Pug Breed Standards have been defined by the American Kennel Club

The Pug Breed is one of more than 180 breeds recognized by the American Kennel Club. This organization has an incredible history and is the foremost authority in this country in standardizing everything related to dogs. They are extremely precise in their standards and the information found on this page is taken from their website www.akc.org.

Most authorities generally agree that the Pug breed originated in Asia and most probably in China. The breed dates back to at least 400 B.C. He has some similarities to the Pekinese and was a favorite with the Buddhist monks in Tibet. The breed next appeared in Japan and eventually made its way to Europe where it was a favorite in the royal courts.

The phrase “multum in parvo” has been used to describe the Pug breed and it translates roughly to a lot of dog in a small space. The Pug is an endearing breed of dog who seems to like nothing better than to be with his people especially children. The Pug is an even-tempered breed and exhibits playfulness, stability and dignity. Pugs have great charm and a loving, outgoing personality.

The general appearance of the Pug is described as square and cobby with well-knit proportions and hardness of muscle. A Pug with legs or body that are too long deviates from the desirable “squareness” of shape. The ideal weight should be between 14 and 18 pounds. A compact, well-proportioned “square” should be what one looks for in this breed.

The head is large, massive and round. There is no indentation of the skull. The ideal Pug is not “apple-headed”. The eyes are dark in color and very large and prominent. They are globular in shape and their expression should be soft and solicitous. Their eyes are lustrous and can become “full of fire” when excited. The Pug’s ears are thin, soft and smooth as black velvet. The wrinkles in the forehead should be large and deep. Their muzzle should be short, blunt and square with their bite just slightly undershot. The black area around the mouth is sometimes called the mask. All of the markings on the Pug face should be as black as possible. This includes any moles on the face. The wrinkles should be large and deep.

The neck should be just long enough to carry the head proudly and should be thick and strong with just a slight arch. The back is level and the body short and cobby. The Pug is wide at the chest and well-ribbed. The tail is curled tightly over the hip with a double curl being perfection.

The legs are straight, strong and of moderate length and the shoulders are moderately laid back. The feet are described as being “neither so long as the foot of the hare, nor so round as that of the cat”. The toes are well split and the nails are black. When viewed from behind the legs are parallel and the hindquarters are in balance with the forequarters. The thighs and buttocks are full and muscular.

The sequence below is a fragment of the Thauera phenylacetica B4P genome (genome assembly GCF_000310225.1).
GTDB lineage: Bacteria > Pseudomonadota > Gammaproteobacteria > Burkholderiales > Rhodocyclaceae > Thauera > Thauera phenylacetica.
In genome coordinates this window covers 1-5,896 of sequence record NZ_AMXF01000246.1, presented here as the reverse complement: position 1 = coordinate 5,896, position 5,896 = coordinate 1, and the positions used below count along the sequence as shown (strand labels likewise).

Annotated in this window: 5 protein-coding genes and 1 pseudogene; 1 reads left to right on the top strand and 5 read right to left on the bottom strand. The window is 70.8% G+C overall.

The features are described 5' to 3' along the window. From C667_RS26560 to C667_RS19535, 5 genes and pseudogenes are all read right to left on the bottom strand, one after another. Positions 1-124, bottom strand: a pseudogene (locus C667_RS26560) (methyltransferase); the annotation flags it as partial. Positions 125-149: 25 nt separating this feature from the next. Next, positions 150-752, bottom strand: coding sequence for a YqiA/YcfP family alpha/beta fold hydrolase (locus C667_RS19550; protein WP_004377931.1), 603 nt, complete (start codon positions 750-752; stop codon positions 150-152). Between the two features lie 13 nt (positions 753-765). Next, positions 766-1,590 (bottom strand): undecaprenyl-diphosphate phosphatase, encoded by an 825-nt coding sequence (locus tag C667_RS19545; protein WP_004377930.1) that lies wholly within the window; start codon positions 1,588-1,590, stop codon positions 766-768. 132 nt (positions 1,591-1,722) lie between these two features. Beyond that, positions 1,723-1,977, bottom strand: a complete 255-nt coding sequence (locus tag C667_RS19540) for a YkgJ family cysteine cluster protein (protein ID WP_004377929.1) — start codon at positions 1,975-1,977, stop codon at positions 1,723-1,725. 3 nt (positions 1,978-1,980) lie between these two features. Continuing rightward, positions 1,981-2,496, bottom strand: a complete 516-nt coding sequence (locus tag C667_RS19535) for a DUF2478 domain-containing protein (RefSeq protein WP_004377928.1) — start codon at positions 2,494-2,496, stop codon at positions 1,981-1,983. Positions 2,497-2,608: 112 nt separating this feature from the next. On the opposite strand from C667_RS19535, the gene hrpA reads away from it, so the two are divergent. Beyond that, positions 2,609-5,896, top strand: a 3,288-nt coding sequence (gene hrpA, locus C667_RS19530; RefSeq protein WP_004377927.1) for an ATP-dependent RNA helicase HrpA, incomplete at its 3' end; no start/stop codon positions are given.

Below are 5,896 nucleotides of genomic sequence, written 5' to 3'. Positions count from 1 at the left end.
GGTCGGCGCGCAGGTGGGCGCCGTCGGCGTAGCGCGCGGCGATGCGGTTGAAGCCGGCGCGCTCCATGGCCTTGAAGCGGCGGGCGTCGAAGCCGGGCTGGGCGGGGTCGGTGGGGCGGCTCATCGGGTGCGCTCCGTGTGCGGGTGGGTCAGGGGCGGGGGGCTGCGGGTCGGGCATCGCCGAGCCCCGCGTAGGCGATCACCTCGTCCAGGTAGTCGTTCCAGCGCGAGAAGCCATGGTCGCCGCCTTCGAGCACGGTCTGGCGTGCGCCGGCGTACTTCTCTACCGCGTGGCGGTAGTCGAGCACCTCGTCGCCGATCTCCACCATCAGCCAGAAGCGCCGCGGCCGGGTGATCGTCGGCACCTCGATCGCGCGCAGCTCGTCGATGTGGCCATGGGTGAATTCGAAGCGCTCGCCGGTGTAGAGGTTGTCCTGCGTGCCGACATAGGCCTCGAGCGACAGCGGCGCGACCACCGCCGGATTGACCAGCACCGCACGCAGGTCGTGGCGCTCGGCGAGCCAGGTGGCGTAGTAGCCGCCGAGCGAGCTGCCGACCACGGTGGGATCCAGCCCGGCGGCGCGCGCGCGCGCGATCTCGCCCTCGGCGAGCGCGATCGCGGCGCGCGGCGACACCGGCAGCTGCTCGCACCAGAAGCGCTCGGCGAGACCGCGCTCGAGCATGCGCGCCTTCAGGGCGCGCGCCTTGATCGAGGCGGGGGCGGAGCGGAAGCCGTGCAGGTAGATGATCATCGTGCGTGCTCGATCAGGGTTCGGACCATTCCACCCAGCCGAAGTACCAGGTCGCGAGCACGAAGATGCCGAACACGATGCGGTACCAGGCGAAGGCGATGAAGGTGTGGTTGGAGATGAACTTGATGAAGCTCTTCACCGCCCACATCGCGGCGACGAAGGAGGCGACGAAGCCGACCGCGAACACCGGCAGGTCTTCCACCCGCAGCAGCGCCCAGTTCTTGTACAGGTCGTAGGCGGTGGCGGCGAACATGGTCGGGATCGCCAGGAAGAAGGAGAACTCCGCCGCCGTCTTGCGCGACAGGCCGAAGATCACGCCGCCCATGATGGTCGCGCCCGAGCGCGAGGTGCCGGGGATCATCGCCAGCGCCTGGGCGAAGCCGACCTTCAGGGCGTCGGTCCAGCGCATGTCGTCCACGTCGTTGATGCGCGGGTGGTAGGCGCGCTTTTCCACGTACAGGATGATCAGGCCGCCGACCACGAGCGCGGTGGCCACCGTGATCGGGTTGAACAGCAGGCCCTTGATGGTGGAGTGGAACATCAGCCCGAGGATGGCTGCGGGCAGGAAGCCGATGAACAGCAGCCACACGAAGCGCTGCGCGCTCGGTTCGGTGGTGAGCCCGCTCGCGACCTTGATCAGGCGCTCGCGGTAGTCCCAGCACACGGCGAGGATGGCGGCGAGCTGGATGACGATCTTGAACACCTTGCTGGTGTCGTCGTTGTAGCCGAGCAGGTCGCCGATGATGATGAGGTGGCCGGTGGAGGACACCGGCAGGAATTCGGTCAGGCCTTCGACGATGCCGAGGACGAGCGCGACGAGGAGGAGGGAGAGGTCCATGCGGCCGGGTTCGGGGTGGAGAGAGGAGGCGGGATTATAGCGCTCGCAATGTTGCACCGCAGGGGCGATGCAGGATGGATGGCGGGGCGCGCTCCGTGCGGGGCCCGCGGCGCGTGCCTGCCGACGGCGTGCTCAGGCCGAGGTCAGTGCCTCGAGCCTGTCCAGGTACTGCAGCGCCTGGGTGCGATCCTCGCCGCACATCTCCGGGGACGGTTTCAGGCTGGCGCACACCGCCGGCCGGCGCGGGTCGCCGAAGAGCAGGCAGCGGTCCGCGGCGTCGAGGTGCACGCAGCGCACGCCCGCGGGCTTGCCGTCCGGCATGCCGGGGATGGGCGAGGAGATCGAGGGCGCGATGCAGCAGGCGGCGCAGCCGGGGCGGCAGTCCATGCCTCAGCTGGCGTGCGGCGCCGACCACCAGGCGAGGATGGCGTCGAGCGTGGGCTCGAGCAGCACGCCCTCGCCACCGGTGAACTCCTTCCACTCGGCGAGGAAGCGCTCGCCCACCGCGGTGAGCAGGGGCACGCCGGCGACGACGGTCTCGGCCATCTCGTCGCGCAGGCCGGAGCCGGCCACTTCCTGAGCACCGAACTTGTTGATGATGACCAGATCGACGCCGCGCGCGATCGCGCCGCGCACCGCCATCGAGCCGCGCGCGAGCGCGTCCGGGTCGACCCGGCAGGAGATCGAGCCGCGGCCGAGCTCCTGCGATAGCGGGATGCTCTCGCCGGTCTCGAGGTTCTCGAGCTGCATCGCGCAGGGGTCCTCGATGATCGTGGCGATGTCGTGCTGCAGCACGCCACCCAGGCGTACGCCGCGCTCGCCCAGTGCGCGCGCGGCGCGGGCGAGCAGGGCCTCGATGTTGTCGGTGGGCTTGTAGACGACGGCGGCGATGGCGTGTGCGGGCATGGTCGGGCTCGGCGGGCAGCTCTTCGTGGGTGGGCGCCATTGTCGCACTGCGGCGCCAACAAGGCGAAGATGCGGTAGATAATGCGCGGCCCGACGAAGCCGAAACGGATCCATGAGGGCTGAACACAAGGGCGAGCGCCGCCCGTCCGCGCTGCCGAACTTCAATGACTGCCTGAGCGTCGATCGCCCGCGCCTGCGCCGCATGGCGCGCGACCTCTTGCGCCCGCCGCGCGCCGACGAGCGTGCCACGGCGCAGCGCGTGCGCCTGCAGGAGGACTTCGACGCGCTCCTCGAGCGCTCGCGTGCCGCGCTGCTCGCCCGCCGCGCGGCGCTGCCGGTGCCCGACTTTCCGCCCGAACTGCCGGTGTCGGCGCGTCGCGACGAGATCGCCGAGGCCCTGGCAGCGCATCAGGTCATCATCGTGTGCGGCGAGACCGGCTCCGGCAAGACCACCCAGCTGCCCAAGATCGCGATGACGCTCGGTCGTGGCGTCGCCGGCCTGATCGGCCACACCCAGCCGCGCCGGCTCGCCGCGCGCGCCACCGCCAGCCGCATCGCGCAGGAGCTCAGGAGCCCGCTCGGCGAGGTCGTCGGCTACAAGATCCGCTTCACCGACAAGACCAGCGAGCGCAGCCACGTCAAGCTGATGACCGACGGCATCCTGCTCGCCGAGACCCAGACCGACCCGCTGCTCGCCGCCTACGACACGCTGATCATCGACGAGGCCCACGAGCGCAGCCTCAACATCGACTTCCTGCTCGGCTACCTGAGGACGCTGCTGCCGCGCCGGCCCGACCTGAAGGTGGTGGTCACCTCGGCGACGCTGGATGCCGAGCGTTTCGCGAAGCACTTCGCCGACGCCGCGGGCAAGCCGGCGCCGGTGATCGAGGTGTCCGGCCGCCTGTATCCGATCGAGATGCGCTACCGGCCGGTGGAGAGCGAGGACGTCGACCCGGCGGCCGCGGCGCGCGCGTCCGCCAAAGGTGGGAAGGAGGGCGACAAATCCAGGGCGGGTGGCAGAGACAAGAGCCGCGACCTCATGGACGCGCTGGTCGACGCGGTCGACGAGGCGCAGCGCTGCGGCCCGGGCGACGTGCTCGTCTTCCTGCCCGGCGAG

The coat is fine, smooth and soft rather than hard or woolly. The coat should be glossy and the Pug colors are either fawn or black. In a fawn the contrast should be complete between the color, the trace and the mask. The markings should include a thumb mark or diamond on the forehead with a trace as black as possible on the back. The mask should be black and the more intense and black the better.

Viewed from the front, the Pug’s gait should show no weakness and the forelegs should be well forward. The feet should not turn out at all. The rear action should be strong and free with no twisting or turning at the joints. The hind legs should follow the front in a straight line and the gait should be self assure and “jaunty”.

Coloring for the Pug Breed is very specific. It should be noted that any color other than black or fawn is a disqualification for showing a Pug. The American Kennel Club constantly updates these Pug Breed characteristics and you can find them for any breed. The summary above was taken from a description that became effective in June of 2008.

There is a growing area of dog breeding that we have some mixed feelings about and that is the concept of hybrid or mixed breed dogs. These dogs have been referred to sometimes as Designer Dogs. As we know, Pugs are extremely adorable, intelligent and friendly dogs who make great companions so it is no surprise that they are popular in this trend of mixing breeds. We know we are more than a little biased but we think Pugs are perfect the way they are. However, hybrid dogs are extremely popular. Of course, it should be no surprise that the Puggle is the most popular of these. This mix of the Pug and Beagle breeds accounts for almost half of the registered hybrid dogs in the United States.